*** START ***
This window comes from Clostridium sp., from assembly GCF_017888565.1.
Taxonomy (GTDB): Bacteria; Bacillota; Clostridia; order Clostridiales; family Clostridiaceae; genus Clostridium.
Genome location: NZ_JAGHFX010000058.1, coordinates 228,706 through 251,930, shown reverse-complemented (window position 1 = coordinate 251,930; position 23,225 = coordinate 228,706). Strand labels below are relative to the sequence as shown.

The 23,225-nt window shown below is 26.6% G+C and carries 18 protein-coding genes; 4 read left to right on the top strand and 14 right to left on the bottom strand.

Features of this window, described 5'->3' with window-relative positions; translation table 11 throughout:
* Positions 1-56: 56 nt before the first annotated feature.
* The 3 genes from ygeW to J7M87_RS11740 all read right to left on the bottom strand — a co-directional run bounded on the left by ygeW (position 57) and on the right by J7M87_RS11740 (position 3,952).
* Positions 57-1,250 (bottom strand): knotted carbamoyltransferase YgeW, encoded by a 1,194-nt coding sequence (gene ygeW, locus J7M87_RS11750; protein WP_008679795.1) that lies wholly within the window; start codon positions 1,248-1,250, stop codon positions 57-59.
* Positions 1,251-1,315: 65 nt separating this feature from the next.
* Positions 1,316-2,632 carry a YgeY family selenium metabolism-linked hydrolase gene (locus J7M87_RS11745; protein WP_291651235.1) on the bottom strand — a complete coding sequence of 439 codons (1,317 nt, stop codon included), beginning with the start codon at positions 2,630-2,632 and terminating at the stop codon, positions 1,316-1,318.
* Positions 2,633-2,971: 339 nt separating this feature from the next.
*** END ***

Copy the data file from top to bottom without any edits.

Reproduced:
This window comes from Clostridium sp., from assembly GCF_017888565.1.
Taxonomy (GTDB): Bacteria; Bacillota; Clostridia; order Clostridiales; family Clostridiaceae; genus Clostridium.
Genome location: NZ_JAGHFX010000058.1, coordinates 228,706 through 251,930, shown reverse-complemented (window position 1 = coordinate 251,930; position 23,225 = coordinate 228,706). Strand labels below are relative to the sequence as shown.

The 23,225-nt window shown below is 26.6% G+C and carries 18 protein-coding genes; 4 read left to right on the top strand and 14 right to left on the bottom strand.

Features of this window, described 5'->3' with window-relative positions; translation table 11 throughout:
* Positions 1-56: 56 nt before the first annotated feature.
* The 3 genes from ygeW to J7M87_RS11740 all read right to left on the bottom strand — a co-directional run bounded on the left by ygeW (position 57) and on the right by J7M87_RS11740 (position 3,952).
* Positions 57-1,250 (bottom strand): knotted carbamoyltransferase YgeW, encoded by a 1,194-nt coding sequence (gene ygeW, locus J7M87_RS11750; protein WP_008679795.1) that lies wholly within the window; start codon positions 1,248-1,250, stop codon positions 57-59.
* Positions 1,251-1,315: 65 nt separating this feature from the next.
* Positions 1,316-2,632 carry a YgeY family selenium metabolism-linked hydrolase gene (locus J7M87_RS11745; protein WP_291651235.1) on the bottom strand — a complete coding sequence of 439 codons (1,317 nt, stop codon included), beginning with the start codon at positions 2,630-2,632 and terminating at the stop codon, positions 1,316-1,318.
* Positions 2,633-2,971: 339 nt separating this feature from the next.